The Sol light, which launched at IMM Cologne, was made using a digital cutting plotter programmed to create an open-weave pattern.
Its shade is made from two layers of tear-resistant Japanese shoji paper, delivered flat and stretched across a frame. The woven pattern lets the material expand to cover the light without ripping.
The sculptural shade – created with Japanese designer Isamu Noguchi's Akari light sculptures in mind – acts as a diffuser, as well as holding the lightbulb in place. According to the designer, the paper creates an atmospheric glow that "brings the sun indoors".
Design duo Edward Barber and Jay Osgerby have also referred back to Noguchi's work, with a series of paper lanterns made using traditional Japanese methods.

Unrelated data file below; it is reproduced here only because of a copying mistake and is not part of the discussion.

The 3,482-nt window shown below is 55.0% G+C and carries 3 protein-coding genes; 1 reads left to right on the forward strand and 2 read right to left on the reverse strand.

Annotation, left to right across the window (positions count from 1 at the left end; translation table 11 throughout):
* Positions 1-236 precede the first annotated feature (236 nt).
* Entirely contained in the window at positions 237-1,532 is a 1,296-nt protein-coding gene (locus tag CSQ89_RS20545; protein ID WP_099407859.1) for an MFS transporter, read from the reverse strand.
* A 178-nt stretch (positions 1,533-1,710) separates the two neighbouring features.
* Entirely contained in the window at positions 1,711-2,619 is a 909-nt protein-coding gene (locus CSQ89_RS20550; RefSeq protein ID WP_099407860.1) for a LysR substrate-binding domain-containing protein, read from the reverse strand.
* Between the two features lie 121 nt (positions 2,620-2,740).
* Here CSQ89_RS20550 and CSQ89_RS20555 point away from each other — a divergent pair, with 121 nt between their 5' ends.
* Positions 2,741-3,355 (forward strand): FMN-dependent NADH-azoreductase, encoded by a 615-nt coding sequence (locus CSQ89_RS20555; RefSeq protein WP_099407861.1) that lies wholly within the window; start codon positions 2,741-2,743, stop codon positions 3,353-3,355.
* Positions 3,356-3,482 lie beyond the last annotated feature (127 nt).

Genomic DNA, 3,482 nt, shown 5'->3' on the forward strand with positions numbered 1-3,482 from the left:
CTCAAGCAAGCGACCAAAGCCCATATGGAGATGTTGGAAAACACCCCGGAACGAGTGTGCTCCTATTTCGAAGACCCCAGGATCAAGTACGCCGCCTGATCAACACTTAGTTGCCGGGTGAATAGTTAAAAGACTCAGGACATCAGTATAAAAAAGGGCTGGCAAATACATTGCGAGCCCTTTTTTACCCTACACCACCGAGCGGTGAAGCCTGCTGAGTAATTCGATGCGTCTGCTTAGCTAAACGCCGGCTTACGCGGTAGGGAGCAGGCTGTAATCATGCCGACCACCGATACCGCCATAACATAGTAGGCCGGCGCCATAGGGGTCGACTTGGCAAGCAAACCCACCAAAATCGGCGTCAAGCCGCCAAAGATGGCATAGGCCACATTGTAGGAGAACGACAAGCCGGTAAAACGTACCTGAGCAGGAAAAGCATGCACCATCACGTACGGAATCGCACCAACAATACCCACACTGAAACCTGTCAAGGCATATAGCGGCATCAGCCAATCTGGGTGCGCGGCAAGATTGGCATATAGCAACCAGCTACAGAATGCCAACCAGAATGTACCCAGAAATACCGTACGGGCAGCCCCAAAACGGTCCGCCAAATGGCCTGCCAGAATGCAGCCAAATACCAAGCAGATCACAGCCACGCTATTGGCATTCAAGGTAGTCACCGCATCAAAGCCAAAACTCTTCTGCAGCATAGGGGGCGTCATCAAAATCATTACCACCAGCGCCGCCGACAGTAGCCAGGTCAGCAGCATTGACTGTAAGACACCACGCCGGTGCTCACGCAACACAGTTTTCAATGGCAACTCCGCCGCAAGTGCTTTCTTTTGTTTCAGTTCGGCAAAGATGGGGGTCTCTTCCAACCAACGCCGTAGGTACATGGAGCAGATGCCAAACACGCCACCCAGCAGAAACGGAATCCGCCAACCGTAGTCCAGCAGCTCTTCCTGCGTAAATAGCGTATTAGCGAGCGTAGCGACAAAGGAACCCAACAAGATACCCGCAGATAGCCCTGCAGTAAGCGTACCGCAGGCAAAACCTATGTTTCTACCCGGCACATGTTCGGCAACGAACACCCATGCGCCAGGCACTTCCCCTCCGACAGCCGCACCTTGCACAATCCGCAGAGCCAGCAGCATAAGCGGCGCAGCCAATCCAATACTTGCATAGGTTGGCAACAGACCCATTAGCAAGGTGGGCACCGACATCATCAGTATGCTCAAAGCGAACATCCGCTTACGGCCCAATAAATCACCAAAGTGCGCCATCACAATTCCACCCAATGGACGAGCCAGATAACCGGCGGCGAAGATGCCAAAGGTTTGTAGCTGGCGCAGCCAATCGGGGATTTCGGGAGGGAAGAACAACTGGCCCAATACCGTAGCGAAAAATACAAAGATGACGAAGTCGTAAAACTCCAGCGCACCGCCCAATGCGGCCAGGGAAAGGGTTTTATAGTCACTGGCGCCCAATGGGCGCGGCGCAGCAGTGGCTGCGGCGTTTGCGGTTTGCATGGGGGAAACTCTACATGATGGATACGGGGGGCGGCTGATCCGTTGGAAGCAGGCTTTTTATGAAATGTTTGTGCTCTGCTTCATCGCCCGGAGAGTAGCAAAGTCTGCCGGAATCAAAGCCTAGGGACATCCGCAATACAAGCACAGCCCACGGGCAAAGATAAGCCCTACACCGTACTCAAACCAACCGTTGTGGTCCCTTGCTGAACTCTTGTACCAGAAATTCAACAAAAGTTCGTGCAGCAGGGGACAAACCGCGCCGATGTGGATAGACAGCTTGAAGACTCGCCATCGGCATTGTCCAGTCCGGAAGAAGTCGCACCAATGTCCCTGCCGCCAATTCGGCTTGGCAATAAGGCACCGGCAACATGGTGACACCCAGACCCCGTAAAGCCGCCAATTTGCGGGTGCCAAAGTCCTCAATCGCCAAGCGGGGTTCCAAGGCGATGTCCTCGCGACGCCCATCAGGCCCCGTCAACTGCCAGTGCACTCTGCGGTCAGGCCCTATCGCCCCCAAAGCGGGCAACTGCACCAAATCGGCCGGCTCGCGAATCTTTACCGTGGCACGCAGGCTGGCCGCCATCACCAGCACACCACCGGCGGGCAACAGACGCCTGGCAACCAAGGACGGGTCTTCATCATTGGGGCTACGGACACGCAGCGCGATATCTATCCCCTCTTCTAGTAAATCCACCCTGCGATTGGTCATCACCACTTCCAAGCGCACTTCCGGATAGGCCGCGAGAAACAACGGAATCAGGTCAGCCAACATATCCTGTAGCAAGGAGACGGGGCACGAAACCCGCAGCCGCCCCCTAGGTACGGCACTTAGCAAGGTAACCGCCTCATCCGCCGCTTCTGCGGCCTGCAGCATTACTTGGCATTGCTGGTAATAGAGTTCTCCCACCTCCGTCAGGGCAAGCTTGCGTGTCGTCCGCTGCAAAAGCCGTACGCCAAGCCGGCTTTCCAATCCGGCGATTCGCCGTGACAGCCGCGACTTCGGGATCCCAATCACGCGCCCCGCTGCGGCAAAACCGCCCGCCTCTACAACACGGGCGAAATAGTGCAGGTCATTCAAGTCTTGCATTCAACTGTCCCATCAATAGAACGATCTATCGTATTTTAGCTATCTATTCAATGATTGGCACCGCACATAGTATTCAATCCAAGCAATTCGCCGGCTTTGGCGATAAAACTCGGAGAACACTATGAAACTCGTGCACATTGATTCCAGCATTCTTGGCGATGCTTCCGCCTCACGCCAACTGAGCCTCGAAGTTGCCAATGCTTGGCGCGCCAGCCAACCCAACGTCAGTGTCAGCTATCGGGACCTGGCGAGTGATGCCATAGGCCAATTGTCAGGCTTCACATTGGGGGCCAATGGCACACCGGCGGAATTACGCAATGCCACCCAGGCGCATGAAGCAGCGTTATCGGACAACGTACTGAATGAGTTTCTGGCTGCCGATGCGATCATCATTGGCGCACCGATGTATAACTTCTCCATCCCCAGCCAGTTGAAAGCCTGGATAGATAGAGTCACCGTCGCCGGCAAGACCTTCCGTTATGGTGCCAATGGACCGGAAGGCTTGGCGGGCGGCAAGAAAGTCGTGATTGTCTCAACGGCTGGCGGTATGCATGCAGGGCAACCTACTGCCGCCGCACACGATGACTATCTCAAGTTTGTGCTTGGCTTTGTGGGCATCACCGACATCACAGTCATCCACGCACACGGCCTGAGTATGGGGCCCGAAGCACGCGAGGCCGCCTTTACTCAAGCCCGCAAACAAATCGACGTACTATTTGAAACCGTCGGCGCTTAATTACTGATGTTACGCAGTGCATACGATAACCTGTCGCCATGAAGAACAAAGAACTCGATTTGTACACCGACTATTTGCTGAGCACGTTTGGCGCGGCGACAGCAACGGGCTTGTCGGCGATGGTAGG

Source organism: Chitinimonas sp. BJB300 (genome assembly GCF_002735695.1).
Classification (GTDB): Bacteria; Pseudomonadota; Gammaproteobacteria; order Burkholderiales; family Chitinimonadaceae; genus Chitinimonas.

By using LED bulbs, which are cool to the touch, Messerli is able to place Sol's paper covering much closer to the light source. The lamp is assembled using magnets in the frame to hold the shade in place.
Sol was nominated in IMM Cologne's Pure Talents Contest for emerging designers. Products launched at this year's fair include a furniture collection made using a traditional Colombian weaving technique and an ultra-minimal light made using a bent rod that can be rotated to create different effects.